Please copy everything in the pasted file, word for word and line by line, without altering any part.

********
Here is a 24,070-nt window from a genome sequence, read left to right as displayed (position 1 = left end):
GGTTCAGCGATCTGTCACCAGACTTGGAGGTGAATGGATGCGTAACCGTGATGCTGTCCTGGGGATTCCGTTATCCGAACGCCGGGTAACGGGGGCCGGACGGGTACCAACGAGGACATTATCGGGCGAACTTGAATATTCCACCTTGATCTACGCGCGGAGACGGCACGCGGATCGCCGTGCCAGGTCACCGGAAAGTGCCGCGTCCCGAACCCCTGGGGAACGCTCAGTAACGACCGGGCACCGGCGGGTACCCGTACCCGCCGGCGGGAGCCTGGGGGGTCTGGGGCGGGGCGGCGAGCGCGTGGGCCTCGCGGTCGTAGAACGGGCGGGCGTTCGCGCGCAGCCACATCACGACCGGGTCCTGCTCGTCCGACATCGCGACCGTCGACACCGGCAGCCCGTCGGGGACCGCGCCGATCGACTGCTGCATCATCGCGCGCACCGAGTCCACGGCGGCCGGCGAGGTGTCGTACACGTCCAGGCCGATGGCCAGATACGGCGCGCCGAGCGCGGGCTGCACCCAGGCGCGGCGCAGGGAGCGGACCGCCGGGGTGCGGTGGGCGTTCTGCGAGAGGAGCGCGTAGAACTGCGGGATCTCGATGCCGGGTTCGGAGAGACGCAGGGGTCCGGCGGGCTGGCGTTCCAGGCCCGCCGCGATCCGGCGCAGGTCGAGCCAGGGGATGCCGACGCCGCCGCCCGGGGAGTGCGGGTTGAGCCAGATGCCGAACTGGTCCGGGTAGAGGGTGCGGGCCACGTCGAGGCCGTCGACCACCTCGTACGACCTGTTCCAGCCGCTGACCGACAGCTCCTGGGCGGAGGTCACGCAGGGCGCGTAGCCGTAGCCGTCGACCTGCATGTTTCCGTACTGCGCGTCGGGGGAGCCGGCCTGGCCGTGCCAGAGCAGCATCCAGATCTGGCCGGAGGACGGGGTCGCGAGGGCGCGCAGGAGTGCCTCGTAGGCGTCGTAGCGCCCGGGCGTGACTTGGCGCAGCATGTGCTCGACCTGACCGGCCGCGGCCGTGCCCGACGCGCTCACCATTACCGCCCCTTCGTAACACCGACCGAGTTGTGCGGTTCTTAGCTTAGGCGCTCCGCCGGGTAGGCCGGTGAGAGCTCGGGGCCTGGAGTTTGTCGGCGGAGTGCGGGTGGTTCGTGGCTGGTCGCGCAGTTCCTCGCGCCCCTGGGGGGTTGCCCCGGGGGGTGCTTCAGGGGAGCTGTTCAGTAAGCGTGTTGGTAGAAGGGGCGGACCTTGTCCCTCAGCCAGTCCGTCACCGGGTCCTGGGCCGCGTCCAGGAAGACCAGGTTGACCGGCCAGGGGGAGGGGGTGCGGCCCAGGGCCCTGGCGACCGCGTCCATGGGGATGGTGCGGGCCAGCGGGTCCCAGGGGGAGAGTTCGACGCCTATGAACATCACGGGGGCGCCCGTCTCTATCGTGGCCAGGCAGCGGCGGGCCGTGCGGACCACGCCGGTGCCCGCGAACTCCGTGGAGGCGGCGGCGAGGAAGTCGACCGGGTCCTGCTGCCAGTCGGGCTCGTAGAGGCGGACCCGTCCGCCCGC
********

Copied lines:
Here is a 24,070-nt window from a genome sequence, read left to right as displayed (position 1 = left end):
GGTTCAGCGATCTGTCACCAGACTTGGAGGTGAATGGATGCGTAACCGTGATGCTGTCCTGGGGATTCCGTTATCCGAACGCCGGGTAACGGGGGCCGGACGGGTACCAACGAGGACATTATCGGGCGAACTTGAATATTCCACCTTGATCTACGCGCGGAGACGGCACGCGGATCGCCGTGCCAGGTCACCGGAAAGTGCCGCGTCCCGAACCCCTGGGGAACGCTCAGTAACGACCGGGCACCGGCGGGTACCCGTACCCGCCGGCGGGAGCCTGGGGGGTCTGGGGCGGGGCGGCGAGCGCGTGGGCCTCGCGGTCGTAGAACGGGCGGGCGTTCGCGCGCAGCCACATCACGACCGGGTCCTGCTCGTCCGACATCGCGACCGTCGACACCGGCAGCCCGTCGGGGACCGCGCCGATCGACTGCTGCATCATCGCGCGCACCGAGTCCACGGCGGCCGGCGAGGTGTCGTACACGTCCAGGCCGATGGCCAGATACGGCGCGCCGAGCGCGGGCTGCACCCAGGCGCGGCGCAGGGAGCGGACCGCCGGGGTGCGGTGGGCGTTCTGCGAGAGGAGCGCGTAGAACTGCGGGATCTCGATGCCGGGTTCGGAGAGACGCAGGGGTCCGGCGGGCTGGCGTTCCAGGCCCGCCGCGATCCGGCGCAGGTCGAGCCAGGGGATGCCGACGCCGCCGCCCGGGGAGTGCGGGTTGAGCCAGATGCCGAACTGGTCCGGGTAGAGGGTGCGGGCCACGTCGAGGCCGTCGACCACCTCGTACGACCTGTTCCAGCCGCTGACCGACAGCTCCTGGGCGGAGGTCACGCAGGGCGCGTAGCCGTAGCCGTCGACCTGCATGTTTCCGTACTGCGCGTCGGGGGAGCCGGCCTGGCCGTGCCAGAGCAGCATCCAGATCTGGCCGGAGGACGGGGTCGCGAGGGCGCGCAGGAGTGCCTCGTAGGCGTCGTAGCGCCCGGGCGTGACTTGGCGCAGCATGTGCTCGACCTGACCGGCCGCGGCCGTGCCCGACGCGCTCACCATTACCGCCCCTTCGTAACACCGACCGAGTTGTGCGGTTCTTAGCTTAGGCGCTCCGCCGGGTAGGCCGGTGAGAGCTCGGGGCCTGGAGTTTGTCGGCGGAGTGCGGGTGGTTCGTGGCTGGTCGCGCAGTTCCTCGCGCCCCTGGGGGGTTGCCCCGGGGGGTGCTTCAGGGGAGCTGTTCAGTAAGCGTGTTGGTAGAAGGGGCGGACCTTGTCCCTCAGCCAGTCCGTCACCGGGTCCTGGGCCGCGTCCAGGAAGACCAGGTTGACCGGCCAGGGGGAGGGGGTGCGGCCCAGGGCCCTGGCGACCGCGTCCATGGGGATGGTGCGGGCCAGCGGGTCCCAGGGGGAGAGTTCGACGCCTATGAACATCACGGGGGCGCCCGTCTCTATCGTGGCCAGGCAGCGGCGGGCCGTGCGGACCACGCCGGTGCCCGCGAACTCCGTGGAGGCGGCGGCGAGGAAGTCGACCGGGTCCTGCTGCCAGTCGGGCTCGTAGAGGCGGACCCGTCCGCCCGC